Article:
NBC FAWNS! The Today show pandered and fawned to Rhee. But then, what else is new?
TUESDAY, MARCH 22, 2011
What “every economist knows” about the federal deficit: In the past few weeks, we've thought of Michael Moore's Oscar speech on a daily basis.
“We live in fictitious times,” Moore said in March 2003. Boos and catcalls rained on his head. But increasingly, it's an act of what Moore called “fictition” to pretend that an American “press corps” exists at all.
Consider this news report by Newsweek's Andrew Romano, a young fellow who works for one of our best-known “news magazines.”
Ironically, Romano reports on the high level of civic ignorance displayed by American voters. (His report is headlined, “How Dumb Are We?”) In this passage, Romano discusses a well-known fact-many Americans are massively clueless about the federal budget:
ROMANO: But poll after poll shows that voters have no clue what the budget actually looks like. A 2010 World Public Opinion survey found that Americans want to tackle deficits by cutting foreign aid from what they believe is the current level (27 percent of the budget) to a more prudent 13 percent. The real number is under 1 percent. A Jan. 25 CNN poll, meanwhile, discovered that even though 71 percent of voters want smaller government, vast majorities oppose cuts to Medicare (81 percent), Social Security (78 percent), and Medicaid (70 percent). Instead, they prefer to slash waste-a category that, in their fantasy world, seems to include 50 percent of spending, according to a 2009 Gallup poll.
Needless to say, it's impossible to balance the budget by listening to these people. But politicians pander to them anyway, and even encourage their misapprehensions.It has long been clear that many Americans are clueless about the federal budget. But then, Romano is no prize himself. According to Romano, “Americans” believe that 27 percent of the federal budget goes to foreign aid. Do all Americans believe that? Romano's text doesn't say-and his text is rather fuzzy on such issues throughout.
But that was the least of Romano's problems. Here is the start of the fuller passage in which he discusses that widespread ignorance about the federal budget. Note the groaning ignorance (or submission to power) displayed by Romano himself:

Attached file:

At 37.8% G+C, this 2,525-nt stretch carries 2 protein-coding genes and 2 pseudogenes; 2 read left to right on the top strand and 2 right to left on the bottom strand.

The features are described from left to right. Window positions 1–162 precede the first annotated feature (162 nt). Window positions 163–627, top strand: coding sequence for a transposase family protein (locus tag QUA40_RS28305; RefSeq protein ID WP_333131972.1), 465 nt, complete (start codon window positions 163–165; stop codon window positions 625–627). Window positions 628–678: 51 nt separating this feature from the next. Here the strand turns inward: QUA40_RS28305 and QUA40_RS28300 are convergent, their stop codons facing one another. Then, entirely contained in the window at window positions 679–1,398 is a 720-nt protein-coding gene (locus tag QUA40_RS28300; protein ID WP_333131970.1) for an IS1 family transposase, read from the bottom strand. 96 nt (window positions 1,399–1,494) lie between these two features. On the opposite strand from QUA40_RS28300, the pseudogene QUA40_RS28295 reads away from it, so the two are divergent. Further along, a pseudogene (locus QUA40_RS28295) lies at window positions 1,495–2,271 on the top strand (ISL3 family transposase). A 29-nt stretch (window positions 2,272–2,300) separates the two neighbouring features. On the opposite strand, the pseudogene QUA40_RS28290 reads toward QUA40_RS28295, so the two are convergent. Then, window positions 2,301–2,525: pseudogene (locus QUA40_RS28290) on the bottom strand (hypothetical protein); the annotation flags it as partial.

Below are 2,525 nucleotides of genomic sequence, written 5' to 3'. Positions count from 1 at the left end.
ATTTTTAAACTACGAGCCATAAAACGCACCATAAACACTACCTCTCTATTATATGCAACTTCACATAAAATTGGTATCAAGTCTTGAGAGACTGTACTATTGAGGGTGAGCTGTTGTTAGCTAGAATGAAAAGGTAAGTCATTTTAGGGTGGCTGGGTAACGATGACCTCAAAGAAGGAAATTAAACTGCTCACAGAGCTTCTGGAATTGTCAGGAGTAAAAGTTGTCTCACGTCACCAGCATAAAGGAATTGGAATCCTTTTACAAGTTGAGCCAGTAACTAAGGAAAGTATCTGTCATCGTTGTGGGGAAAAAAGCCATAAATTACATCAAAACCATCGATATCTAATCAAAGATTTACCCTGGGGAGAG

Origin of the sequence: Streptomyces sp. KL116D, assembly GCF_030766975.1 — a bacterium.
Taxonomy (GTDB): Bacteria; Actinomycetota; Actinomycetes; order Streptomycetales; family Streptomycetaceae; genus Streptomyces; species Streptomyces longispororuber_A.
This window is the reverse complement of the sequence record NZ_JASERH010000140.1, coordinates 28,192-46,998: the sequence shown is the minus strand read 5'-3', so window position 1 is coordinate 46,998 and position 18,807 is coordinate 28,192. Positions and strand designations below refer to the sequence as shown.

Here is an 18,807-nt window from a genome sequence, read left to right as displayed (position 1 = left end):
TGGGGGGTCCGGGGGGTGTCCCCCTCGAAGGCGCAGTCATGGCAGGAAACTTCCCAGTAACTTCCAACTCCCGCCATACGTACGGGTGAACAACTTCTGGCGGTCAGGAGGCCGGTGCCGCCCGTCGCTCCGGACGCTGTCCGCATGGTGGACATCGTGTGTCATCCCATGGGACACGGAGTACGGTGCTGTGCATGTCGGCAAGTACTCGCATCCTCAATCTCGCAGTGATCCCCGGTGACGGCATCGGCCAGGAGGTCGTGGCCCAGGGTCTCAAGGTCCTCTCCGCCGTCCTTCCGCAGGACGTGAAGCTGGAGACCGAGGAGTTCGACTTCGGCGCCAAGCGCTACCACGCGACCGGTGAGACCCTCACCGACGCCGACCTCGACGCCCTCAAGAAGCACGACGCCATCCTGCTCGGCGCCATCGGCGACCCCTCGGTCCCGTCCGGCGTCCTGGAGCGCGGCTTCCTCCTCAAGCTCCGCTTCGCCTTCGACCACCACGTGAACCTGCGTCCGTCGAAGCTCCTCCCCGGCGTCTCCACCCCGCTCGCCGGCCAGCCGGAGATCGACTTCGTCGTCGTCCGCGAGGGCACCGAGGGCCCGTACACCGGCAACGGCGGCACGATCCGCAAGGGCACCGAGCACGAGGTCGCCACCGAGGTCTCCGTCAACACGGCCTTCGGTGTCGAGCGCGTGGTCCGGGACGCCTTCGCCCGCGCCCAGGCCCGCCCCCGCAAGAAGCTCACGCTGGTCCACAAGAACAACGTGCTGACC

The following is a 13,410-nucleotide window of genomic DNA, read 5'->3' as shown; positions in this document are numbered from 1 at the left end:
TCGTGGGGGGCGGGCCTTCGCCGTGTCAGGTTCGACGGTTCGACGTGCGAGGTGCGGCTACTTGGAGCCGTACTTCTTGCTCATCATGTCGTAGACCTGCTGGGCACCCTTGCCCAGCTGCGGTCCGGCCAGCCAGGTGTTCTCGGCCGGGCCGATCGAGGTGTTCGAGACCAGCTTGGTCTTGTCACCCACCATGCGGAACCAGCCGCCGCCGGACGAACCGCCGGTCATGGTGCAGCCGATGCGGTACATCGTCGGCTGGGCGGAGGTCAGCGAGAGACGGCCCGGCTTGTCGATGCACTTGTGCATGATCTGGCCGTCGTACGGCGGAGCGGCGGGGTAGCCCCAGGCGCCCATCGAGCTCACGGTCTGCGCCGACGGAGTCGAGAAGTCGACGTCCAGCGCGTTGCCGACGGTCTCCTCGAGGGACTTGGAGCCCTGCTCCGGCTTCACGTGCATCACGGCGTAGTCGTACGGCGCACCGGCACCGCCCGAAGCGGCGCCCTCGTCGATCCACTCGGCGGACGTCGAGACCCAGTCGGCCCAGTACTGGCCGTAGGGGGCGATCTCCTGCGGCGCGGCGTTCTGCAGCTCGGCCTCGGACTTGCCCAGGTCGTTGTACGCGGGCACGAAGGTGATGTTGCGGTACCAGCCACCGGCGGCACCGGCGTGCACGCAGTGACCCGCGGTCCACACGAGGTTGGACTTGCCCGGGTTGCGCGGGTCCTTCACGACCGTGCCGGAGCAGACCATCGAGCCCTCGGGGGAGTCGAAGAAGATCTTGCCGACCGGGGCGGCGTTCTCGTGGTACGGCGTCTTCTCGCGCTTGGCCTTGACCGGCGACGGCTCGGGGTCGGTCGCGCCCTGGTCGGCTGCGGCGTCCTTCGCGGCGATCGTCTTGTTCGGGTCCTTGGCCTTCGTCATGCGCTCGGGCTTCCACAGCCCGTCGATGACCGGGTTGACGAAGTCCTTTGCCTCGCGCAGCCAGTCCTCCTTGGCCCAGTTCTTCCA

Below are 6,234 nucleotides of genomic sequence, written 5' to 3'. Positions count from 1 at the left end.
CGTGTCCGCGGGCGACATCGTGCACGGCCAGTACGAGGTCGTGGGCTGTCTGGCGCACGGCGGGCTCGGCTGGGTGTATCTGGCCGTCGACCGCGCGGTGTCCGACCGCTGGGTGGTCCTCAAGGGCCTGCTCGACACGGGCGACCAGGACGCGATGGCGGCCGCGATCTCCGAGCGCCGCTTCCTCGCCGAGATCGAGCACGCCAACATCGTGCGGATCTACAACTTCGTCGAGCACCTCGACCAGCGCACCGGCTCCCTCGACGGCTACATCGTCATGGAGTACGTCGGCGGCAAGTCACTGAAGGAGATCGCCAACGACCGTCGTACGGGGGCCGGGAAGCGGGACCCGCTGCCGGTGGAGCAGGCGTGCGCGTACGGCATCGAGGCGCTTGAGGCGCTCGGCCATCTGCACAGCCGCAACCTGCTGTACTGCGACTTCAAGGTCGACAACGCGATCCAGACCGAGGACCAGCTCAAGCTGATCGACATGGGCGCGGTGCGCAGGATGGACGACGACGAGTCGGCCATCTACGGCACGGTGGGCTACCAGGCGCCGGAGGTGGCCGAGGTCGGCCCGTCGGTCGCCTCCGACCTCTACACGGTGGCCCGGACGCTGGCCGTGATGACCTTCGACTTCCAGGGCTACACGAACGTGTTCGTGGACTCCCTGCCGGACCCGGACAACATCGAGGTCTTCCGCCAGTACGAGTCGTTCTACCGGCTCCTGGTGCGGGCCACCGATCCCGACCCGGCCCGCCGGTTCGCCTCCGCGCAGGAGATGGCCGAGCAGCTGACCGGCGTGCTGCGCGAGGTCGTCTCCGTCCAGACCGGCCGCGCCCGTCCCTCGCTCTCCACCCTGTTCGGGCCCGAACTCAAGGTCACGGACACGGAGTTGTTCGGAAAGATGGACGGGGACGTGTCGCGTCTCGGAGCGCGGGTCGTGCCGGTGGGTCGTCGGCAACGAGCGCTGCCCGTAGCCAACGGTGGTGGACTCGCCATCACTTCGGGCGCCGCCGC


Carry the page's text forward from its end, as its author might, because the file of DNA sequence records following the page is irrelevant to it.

ROMANO: The current conflict over government spending illustrates the new dangers of ignorance. Every economist knows how to deal with the debt: cost-saving reforms to big-ticket entitlement programs; cuts to our bloated defense budget; and (if growth remains slow) tax reforms designed to refill our depleted revenue coffers. But poll after poll shows that voters have no clue what the budget actually looks like....Good God. According to Romano, “every economist” knows how to deal with the federal debt. Amazingly, they all agree on what we should do! Romano then presents a budget solution heavily tilted toward a very particular view of this issue. According to Romano, we need “cost-saving reforms” to our “big-ticket entitlement programs”-and we need to cut defense spending. Only if those solutions don't work should we even consider tax increases. Oh sorry! We should then consider tax “reforms.” Like the most servile politicians, Romano can't even bring himself to talk about tax “increases.”
Does “every economist” know that we should proceed in the manner described? Only in the fictitious world which seems to control this report. Some economists might tell you this: Our deficit problem would largely be solved if we simply returned to the tax rates of the (prosperous) Clinton years. Romano, ruing the public's vast ignorance, seems to be unaware of this school of thought.